The Church of the Transfiguration of the Savior is a complex, four-columned, cross-in-square church dated to the first half of the 11th c., located on Kydathineon pedestrian street in the historic district of Plaka, the old Alikokkou neighborhood of Athens. The church has been renovated several times. It belonged to the type of the cross-in-church, with a dome that is supported by four columns. On its eastern side three semi-circular tall arches are shaped. The initial Byzantine core of the church has been altered today and survives only on the eastern side and at the dome. The first damages were probably made during the Greek Revolution, while large scale unfortunate interventions were made in the period 1847-1855, while the monument had been given to the Russian community of Athens. The Russians, in order to accommodate their needs for worship, expanded the building, adding oblong areas on the northern, southern and western side. Later, in 1908, they added a spacious area on the west and the church took the shape of a three-aisle basilica. The western area was expanded more in the year 1917 and then two bell towers were added. The church’s masonry, as it survives on the eastern side, is a simple cloisonné one. The dome is of the “Athenian” type, octagonal with marble columns on the corners and lobed windows. At the interior of the church, the surviving wall paintings are post-Byzantine ones, from the 18th and the 19th c., and the marble screen is a work that was carried out in the 20th c. At the small courtyard in front of the church a marble fountain of the 17th c. survives as well as scattered ancient architectural members.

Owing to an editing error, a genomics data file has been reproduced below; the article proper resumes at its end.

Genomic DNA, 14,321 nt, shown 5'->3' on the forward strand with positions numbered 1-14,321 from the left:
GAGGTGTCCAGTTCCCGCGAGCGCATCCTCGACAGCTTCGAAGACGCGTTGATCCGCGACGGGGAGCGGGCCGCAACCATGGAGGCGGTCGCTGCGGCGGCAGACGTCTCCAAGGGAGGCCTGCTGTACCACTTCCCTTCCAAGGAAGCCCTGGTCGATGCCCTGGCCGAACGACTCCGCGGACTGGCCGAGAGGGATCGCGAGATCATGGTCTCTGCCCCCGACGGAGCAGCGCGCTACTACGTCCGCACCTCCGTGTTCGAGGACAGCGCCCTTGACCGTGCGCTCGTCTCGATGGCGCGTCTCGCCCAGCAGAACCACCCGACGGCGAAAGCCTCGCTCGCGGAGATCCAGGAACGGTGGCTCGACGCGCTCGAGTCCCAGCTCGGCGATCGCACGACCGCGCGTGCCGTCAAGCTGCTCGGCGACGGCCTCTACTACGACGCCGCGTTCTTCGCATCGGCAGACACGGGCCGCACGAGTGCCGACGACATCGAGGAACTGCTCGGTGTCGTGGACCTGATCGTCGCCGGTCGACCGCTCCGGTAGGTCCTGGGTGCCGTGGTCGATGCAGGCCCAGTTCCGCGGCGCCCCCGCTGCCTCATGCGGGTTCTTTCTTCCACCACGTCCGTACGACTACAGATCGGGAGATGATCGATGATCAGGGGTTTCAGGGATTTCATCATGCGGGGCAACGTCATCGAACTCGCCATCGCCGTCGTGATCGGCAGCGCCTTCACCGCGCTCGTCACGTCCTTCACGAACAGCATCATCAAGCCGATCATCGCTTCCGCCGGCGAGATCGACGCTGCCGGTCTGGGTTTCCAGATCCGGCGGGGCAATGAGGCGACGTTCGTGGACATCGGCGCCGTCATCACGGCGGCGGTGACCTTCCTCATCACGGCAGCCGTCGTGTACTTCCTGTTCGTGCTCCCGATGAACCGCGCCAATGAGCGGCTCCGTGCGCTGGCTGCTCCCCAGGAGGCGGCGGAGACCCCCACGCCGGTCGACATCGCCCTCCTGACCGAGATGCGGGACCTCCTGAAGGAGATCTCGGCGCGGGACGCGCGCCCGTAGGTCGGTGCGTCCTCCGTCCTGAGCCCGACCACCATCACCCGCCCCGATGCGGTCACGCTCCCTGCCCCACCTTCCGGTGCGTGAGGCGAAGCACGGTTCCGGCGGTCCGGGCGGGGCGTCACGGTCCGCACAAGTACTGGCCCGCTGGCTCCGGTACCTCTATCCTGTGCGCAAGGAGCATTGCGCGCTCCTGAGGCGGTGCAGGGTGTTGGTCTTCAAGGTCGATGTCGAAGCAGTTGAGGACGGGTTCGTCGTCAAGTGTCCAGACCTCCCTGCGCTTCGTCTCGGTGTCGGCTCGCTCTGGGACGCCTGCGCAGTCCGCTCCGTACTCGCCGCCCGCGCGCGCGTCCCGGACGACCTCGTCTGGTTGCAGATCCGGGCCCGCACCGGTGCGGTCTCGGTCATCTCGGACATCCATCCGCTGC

Also in the small courtyard of the church, bronze busts of the former President of the Greek Republic, philosopher Constantinos Tsatsos, by renowned sculptor Yannis Pappas, and that of his wife Ioanna Simeonides Tsatsos, by sculptor Nikolas, have been placed. The Tsatsos couple used to live less than a block away, on 9 Kydathineon Street.